Importance Of Marketing In Modern Society

In a modern society, the importance of marketing can hardly be over-emphasized. In the affluent societies, marketing is regarded as the delivery of the standard of living. The development of large-scale production depends upon the ever expanding markets. To cure the problems of unemployment and overpopulation the balanced growth of both industry and agriculture is vitally important. The balanced growth is largely dependent upon the quick inter-sectoral transfer of resources. Since marketing can quicken the process of distribution of resources from one sector to the other, it helps the balanced growth of both agriculture and industry.

Marketing is very much useful to all sections of people in a society. People in the same locality trade with one another; because by specializing in their work they can produce more. The trade increases their well-being and dependence upon a well-operated market. It also develops interdependence. The people depend upon markets to bring them a constant flow of goods for consumption and they also depend upon markets to take what they produce in exchange for what they consume.

We know that areas differ widely in their resources. For example, Chittagong Hills and Sylhet in Bangladesh can grow tea more. Barisal and Noakhali in Bangladesh have soil and climate suitable to grow more coconuts. On the other hand, neither Sylhet nor Hill Tracts is suited to produce coconut and Barisal or Noakhali cannot produce tea. Trade based on differences in natural resources has gone for thousands of years even among primitive peoples. Importance Of Marketing In Modern Society can be approximated in the following heads:

Importance Of Marketing In Modern Society

(1) Personal Consumption Expenditures: The personal consumption expenditures are the end result of marketing efforts. Such expenditures represent the level of living of the people in a society in any given year. Since they mark the end result of all economic effort including that of marketing, they are aptly regarded as the appropriate measure of the magnitude of the marketing task. The personal consumption expenditures represent the value of goods and services currently delivered by the nation’s economy to its people for its use and absorption. Thus, these expenditures, when totaled, aid in determining the nature and significance of marketing task.

(2) Volume of Trade Transacted: The value of goods marketed by organized producers in agricultural or extractive industries, by manufacturers and by importers is first determined to ascertain the total volume of trade transacted. To this must be added the sales of wholesale establishments and retail stores and sales and other receipts of personal, business and repair service establishments.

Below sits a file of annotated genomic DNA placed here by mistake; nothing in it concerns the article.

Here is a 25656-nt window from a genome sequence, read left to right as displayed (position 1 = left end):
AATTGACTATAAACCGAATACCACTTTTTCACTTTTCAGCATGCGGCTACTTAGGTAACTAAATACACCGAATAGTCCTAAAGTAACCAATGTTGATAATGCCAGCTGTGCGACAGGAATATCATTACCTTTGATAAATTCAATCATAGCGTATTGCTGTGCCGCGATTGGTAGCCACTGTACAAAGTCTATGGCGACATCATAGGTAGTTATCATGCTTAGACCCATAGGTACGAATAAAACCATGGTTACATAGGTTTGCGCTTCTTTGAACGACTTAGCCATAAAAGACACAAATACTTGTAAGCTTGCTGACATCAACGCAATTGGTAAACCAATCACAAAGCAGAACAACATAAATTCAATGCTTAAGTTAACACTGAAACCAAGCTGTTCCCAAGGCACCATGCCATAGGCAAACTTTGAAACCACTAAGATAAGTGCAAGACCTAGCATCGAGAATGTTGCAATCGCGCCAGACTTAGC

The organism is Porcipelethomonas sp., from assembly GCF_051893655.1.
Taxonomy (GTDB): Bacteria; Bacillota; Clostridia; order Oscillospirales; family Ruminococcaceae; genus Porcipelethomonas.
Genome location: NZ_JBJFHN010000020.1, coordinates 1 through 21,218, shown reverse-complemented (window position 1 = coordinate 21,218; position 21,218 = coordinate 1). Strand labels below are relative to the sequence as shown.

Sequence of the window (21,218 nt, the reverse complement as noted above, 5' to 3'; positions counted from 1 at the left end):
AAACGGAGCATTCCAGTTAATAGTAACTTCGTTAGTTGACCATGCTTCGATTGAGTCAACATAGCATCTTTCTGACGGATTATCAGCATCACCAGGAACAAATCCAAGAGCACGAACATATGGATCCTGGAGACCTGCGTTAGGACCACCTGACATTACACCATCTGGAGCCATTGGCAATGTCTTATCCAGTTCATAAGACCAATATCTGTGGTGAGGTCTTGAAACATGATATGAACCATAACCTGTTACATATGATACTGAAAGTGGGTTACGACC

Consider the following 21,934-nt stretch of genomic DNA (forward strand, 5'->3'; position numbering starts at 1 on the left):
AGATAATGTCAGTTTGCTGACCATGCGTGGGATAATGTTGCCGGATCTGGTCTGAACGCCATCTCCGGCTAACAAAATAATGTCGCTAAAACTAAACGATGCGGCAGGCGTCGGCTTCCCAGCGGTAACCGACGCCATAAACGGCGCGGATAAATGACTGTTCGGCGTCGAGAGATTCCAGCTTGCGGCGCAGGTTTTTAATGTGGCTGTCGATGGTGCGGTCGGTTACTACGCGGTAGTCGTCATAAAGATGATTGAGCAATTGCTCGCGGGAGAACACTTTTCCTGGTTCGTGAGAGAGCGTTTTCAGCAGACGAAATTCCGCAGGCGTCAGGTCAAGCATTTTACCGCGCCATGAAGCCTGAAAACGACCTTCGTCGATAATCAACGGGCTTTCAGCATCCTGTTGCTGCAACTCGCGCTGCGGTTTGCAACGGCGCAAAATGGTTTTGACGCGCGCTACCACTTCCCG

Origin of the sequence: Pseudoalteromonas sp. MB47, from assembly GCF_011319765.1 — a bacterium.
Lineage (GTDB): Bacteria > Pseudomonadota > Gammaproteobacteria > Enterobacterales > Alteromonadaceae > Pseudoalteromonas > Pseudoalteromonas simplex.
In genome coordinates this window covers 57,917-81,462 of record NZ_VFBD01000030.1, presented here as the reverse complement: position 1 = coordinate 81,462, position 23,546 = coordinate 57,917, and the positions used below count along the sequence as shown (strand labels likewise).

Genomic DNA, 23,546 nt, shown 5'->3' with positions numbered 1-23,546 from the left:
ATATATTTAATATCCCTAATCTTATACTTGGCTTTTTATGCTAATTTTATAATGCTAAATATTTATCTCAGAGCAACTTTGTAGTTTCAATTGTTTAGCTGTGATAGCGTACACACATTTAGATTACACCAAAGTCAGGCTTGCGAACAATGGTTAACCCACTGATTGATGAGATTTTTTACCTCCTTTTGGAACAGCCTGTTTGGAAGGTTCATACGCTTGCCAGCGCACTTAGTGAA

(3) Value of the Marketing Structure: Another way of gauging the importance of marketing is to ascertain the character of the institutional structure which has evolved to perform the marketing functions that are necessary to support this volume of trade.

(4) Employment in the Marketing Structure: The number of people employed in marketing is another criterion for the measurement of the significance of marketing. It is, of course, difficult to determine the exact number of people engaged in the marketing process. Because many people engaged in the agriculture, manufacturing and extractive industries are also engaged in marketing functions. But it is easy to realize that marketing enables many to earn their livelihood. This is important to reduce the intensity of unemployment problem in the country.

(5) Value Added By Marketing: The most meaningful manner of judging the importance of marketing in our economy is by measuring the value that is added to goods by the performance of marketing functions. The process of “value added” by marketing takes place in the following ways:

A factory buys raw materials and fuel for $10 and fabricates the materials into a finished product which it sells for $ 15. The difference ($ 5) is known as the “value added” in the manufacturing process.

The wholesaler buys the article for $ 15 and sells it to the retailer for $ 20 and the retailer sells it to the consumer for $ 25. The difference between $ 15 paid to the manufacturer and $ 25 received from the consumer (i.e. $ 10) is the value added by the wholesaler and the retailer.

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